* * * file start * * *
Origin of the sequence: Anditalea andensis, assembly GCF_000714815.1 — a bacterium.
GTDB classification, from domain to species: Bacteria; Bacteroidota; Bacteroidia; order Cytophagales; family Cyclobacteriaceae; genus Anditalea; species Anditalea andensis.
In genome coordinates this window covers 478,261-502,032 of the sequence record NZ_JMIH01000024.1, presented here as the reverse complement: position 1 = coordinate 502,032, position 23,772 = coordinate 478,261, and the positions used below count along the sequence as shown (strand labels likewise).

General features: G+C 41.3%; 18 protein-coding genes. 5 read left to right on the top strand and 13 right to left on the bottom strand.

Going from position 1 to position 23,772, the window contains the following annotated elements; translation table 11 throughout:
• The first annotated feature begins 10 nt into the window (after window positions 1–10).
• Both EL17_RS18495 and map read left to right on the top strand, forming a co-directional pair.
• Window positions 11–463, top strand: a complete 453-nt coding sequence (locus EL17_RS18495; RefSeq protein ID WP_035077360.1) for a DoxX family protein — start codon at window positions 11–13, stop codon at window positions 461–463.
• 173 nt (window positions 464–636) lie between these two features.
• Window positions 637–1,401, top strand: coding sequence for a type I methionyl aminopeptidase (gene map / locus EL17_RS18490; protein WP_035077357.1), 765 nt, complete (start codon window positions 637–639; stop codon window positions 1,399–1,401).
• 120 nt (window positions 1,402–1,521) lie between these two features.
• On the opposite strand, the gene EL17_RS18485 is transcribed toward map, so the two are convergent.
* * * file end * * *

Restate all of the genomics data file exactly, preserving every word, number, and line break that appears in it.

Origin of the sequence: Anditalea andensis, assembly GCF_000714815.1 — a bacterium.
GTDB classification, from domain to species: Bacteria; Bacteroidota; Bacteroidia; order Cytophagales; family Cyclobacteriaceae; genus Anditalea; species Anditalea andensis.
In genome coordinates this window covers 478,261-502,032 of the sequence record NZ_JMIH01000024.1, presented here as the reverse complement: position 1 = coordinate 502,032, position 23,772 = coordinate 478,261, and the positions used below count along the sequence as shown (strand labels likewise).

General features: G+C 41.3%; 18 protein-coding genes. 5 read left to right on the top strand and 13 right to left on the bottom strand.

Going from position 1 to position 23,772, the window contains the following annotated elements; translation table 11 throughout:
• The first annotated feature begins 10 nt into the window (after window positions 1–10).
• Both EL17_RS18495 and map read left to right on the top strand, forming a co-directional pair.
• Window positions 11–463, top strand: a complete 453-nt coding sequence (locus EL17_RS18495; RefSeq protein ID WP_035077360.1) for a DoxX family protein — start codon at window positions 11–13, stop codon at window positions 461–463.
• 173 nt (window positions 464–636) lie between these two features.
• Window positions 637–1,401, top strand: coding sequence for a type I methionyl aminopeptidase (gene map / locus EL17_RS18490; protein WP_035077357.1), 765 nt, complete (start codon window positions 637–639; stop codon window positions 1,399–1,401).
• 120 nt (window positions 1,402–1,521) lie between these two features.
• On the opposite strand, the gene EL17_RS18485 is transcribed toward map, so the two are convergent.